View from the Confederate line over the Mississippi River at Vicksburg National Military Park

Confederate line marker for the 61st Tennessee Infantry Regiment

Me beside the monument for the 61st Tennessee Infantry monument at the Vicksburg National Military Park

The Tennessee memorial at Vicksburg National Military Park

Being able to stand on the very line where John M. P. Clark fought was a special experience for me. It was the very same feeling I had at Antietam and Gettysburg--like my ancestors who fought there were right beside me as I was walking through the place. My Civil War veterans have become special people to me, and I love them more now than I did before I made these trips. I feel a sense of kinship with them that simply having their names on paper or in a database didn't provide for me before. I needed to walk on the ground they hallowed and understand their suffering before I could appreciate them the way I do now.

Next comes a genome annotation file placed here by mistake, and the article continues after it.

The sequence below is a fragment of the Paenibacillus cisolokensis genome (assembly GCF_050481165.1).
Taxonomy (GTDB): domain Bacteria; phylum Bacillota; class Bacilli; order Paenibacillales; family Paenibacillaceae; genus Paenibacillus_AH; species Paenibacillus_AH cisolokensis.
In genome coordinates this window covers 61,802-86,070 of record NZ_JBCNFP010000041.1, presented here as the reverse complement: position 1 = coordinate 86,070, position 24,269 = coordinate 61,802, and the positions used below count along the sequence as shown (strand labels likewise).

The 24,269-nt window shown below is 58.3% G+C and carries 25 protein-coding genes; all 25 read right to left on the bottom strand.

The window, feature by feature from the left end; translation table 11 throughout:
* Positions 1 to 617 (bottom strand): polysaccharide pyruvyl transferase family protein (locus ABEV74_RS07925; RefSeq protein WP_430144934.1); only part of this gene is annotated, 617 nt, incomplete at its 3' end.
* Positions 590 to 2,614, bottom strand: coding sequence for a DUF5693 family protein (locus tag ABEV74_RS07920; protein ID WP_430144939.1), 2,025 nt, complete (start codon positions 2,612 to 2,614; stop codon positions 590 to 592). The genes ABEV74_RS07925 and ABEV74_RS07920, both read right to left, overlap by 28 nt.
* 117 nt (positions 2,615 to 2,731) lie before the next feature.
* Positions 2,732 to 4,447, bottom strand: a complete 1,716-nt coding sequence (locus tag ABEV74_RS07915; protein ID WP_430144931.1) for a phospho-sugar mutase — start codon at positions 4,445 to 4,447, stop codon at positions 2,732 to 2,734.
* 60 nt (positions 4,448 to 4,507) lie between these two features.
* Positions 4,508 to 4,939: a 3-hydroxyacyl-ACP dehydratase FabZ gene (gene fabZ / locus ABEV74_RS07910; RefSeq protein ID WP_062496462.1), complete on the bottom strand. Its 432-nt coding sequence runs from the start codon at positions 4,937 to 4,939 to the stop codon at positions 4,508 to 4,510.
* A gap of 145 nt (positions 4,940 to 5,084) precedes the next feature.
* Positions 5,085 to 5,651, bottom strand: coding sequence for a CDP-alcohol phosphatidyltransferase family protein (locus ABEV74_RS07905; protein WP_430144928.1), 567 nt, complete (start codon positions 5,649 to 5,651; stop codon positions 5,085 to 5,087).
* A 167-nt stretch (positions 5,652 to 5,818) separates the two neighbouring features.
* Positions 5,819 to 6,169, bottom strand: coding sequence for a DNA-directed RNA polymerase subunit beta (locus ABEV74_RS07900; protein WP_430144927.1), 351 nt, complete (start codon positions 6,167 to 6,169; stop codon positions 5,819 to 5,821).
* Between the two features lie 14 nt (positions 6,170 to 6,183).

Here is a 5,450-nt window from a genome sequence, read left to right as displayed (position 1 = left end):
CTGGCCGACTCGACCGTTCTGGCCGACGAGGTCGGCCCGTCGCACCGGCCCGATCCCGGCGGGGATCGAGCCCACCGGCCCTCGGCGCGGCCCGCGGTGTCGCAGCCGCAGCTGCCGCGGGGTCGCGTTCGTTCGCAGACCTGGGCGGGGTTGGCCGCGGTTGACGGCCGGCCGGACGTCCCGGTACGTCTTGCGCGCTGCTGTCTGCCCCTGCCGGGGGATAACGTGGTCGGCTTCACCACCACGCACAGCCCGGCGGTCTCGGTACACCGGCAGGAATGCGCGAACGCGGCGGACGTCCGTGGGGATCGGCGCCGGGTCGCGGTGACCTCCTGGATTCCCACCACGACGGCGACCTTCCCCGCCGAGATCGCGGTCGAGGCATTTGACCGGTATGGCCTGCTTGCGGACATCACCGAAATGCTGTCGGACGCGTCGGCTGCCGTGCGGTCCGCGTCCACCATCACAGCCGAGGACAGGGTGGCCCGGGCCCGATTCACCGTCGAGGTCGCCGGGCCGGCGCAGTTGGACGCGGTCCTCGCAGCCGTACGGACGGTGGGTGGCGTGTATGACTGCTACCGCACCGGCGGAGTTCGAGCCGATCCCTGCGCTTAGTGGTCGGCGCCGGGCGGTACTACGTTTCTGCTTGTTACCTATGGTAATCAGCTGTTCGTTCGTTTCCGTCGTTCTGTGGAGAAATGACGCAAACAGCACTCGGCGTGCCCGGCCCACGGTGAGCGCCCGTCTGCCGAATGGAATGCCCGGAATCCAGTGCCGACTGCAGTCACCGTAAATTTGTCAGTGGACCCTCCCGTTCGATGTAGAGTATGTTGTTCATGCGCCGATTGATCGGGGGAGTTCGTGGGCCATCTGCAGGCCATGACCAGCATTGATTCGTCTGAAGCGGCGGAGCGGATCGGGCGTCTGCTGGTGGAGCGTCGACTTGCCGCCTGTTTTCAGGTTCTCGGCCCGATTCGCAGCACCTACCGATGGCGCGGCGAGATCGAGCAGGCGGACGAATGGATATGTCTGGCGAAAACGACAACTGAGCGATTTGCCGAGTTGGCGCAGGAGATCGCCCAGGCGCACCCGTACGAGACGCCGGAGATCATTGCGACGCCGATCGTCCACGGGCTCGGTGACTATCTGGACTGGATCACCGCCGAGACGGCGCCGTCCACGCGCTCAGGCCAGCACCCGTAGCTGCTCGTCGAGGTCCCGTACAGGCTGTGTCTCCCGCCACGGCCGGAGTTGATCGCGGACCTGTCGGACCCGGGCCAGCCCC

One of the highlights from the museum was this fiber optic map, which helps to give a look into how the battle played out.




Vicksburg National Military Park was an amazing stop on our journey through the South. As far as national parks go, it left nothing to be desired and gave us exactly the insight we were seeking. But it was only the beginning to what became a very long trip.

To be continued...

17 July 2013

Wednesday's Child--Hallie Doyle

My wonderful husband and I are making a trip to San Antonio for a week to retrieve some affects of his from his best man. Because this is marriage and compromise is king, I agreed that we could afford to do this on the condition that we do some real genealogy on the way home.